I don’t burn with outrage at the very thought of drilling for oil in the Alaska National Wildlife Refuge anyway, but it seems to me that if you think there’s anything to “peak oil” theory, then drilling in ANWR becomes a downright good idea. If you don’t believe in peak oil you can probably afford the luxury of keeping the “pristine wilderness” of ANWR super-duper pristine. But if you do, the marginal impact on the ecosystem there seems to lose cleanly to the benefit of cushioning the shock of world demand outstripping world supply. The extra time for the globe’s economies to find substitute in other resources and processes for petroleum can spare a lot of genuine hardship.

Posted by Jim Henley @ 11:13 pm, Filed under: Main

Open Up, It’s - !

Radley continues to pursue the Cory Maye case and learn ever more disturbing things:

I think this reflects even more poorly on the way the raid was handled. Only one of the eight officers — the officer from the task force — had any narcotics training at all. He was on the four-man team who executed the warrant for the other apartment, that of Jamie Smith. Which means none of the officers who raided Maye’s home had training in serving a high-risk narcotics warrant.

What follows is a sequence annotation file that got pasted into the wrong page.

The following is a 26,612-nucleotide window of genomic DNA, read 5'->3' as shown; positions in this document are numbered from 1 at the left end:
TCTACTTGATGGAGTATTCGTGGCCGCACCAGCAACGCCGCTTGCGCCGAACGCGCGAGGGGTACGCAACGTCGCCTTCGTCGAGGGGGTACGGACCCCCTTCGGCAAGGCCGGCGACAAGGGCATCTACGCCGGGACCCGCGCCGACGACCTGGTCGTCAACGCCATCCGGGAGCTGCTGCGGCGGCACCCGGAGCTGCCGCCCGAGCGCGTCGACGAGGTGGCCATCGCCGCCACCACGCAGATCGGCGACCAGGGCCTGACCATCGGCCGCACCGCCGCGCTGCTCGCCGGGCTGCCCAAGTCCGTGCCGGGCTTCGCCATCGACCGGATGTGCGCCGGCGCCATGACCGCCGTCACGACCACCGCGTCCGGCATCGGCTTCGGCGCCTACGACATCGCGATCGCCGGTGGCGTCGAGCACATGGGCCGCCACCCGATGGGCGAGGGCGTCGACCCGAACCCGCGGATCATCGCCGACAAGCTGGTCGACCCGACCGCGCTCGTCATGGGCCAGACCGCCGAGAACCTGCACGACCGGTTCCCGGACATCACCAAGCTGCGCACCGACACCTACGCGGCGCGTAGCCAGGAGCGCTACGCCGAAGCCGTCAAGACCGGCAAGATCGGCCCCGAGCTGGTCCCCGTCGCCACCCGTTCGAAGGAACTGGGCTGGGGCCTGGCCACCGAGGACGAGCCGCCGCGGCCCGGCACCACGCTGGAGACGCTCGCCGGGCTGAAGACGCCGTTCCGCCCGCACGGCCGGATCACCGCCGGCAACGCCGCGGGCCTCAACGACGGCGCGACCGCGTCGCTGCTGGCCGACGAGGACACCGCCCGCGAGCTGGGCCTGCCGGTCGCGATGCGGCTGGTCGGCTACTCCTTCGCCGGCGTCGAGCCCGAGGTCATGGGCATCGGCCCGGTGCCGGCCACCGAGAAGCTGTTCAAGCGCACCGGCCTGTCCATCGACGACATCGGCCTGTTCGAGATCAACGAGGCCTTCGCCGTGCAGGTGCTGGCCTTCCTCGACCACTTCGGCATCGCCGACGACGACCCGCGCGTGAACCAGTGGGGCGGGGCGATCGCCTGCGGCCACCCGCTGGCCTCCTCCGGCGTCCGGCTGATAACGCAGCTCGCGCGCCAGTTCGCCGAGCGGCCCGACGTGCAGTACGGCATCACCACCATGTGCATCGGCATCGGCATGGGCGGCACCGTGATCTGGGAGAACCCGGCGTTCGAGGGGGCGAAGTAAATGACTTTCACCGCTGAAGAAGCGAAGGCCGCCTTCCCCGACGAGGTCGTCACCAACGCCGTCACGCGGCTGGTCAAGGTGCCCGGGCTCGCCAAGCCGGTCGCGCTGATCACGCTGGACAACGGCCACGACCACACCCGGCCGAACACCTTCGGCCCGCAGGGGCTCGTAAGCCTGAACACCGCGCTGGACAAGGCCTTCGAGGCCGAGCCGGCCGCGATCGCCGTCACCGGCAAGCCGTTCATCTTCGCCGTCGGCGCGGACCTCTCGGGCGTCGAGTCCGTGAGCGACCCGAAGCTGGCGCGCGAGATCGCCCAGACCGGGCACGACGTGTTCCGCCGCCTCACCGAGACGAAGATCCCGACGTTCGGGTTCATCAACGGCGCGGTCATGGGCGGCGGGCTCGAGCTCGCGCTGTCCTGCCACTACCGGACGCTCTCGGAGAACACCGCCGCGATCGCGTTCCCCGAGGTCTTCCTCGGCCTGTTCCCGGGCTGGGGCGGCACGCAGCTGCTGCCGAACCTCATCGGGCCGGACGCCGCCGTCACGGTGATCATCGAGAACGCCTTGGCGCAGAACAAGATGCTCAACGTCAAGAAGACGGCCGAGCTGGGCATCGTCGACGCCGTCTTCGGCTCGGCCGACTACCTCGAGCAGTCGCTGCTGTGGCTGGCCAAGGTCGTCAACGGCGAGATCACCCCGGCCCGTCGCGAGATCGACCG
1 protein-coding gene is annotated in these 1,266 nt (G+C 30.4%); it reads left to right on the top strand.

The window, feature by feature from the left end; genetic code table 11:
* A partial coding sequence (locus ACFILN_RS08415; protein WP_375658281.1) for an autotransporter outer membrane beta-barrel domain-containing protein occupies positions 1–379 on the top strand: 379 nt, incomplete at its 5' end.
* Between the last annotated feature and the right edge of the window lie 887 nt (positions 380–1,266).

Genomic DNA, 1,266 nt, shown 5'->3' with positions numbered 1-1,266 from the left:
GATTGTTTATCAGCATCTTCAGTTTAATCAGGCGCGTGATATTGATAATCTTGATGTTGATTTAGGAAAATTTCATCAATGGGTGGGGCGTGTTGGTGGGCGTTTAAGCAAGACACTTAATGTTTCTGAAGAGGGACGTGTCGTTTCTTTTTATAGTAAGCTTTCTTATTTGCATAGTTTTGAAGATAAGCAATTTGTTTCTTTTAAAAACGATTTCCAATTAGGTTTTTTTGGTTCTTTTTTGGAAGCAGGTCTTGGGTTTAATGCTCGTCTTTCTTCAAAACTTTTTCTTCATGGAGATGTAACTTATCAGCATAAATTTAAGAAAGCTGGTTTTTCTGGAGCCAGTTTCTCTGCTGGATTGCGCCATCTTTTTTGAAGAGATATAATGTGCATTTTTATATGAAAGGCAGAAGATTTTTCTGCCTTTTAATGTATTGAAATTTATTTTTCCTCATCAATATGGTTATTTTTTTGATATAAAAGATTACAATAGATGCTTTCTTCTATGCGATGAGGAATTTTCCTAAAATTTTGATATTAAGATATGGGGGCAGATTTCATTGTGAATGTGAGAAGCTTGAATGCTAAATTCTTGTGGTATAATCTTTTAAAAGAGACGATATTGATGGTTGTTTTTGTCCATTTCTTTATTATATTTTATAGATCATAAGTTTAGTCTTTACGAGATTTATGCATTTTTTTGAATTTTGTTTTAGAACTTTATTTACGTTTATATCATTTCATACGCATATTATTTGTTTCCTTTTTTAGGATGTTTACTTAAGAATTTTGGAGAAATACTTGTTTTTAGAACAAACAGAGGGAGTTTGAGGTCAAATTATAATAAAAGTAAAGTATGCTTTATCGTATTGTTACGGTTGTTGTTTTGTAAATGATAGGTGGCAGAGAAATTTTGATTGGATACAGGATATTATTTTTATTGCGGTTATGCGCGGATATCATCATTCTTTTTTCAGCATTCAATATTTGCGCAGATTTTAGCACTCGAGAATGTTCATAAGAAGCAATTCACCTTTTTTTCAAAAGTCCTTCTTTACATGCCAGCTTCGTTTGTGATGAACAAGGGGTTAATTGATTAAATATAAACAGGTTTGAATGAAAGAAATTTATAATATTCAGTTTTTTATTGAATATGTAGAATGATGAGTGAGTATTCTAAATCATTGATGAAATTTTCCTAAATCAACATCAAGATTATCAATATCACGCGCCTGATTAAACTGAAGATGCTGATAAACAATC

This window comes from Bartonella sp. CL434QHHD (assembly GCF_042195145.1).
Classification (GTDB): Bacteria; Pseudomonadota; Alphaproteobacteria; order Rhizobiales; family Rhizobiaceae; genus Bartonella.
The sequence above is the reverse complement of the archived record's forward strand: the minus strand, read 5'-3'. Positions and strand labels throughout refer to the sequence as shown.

Here’s another troubling tidbit — it was the ununiformed volunteer cop who kicked down Maye’s door. Also, given his volunteer status, Allday wasn’t authorized to announce “police” prior to entering the apartment.

I did the bolding there.

Posted by Jim Henley @ 10:49 pm, Filed under: Main

Taking Comfort Where I Find It

I gotta go all the way to Logan’s blog to get cheered up by commenter Anodyne?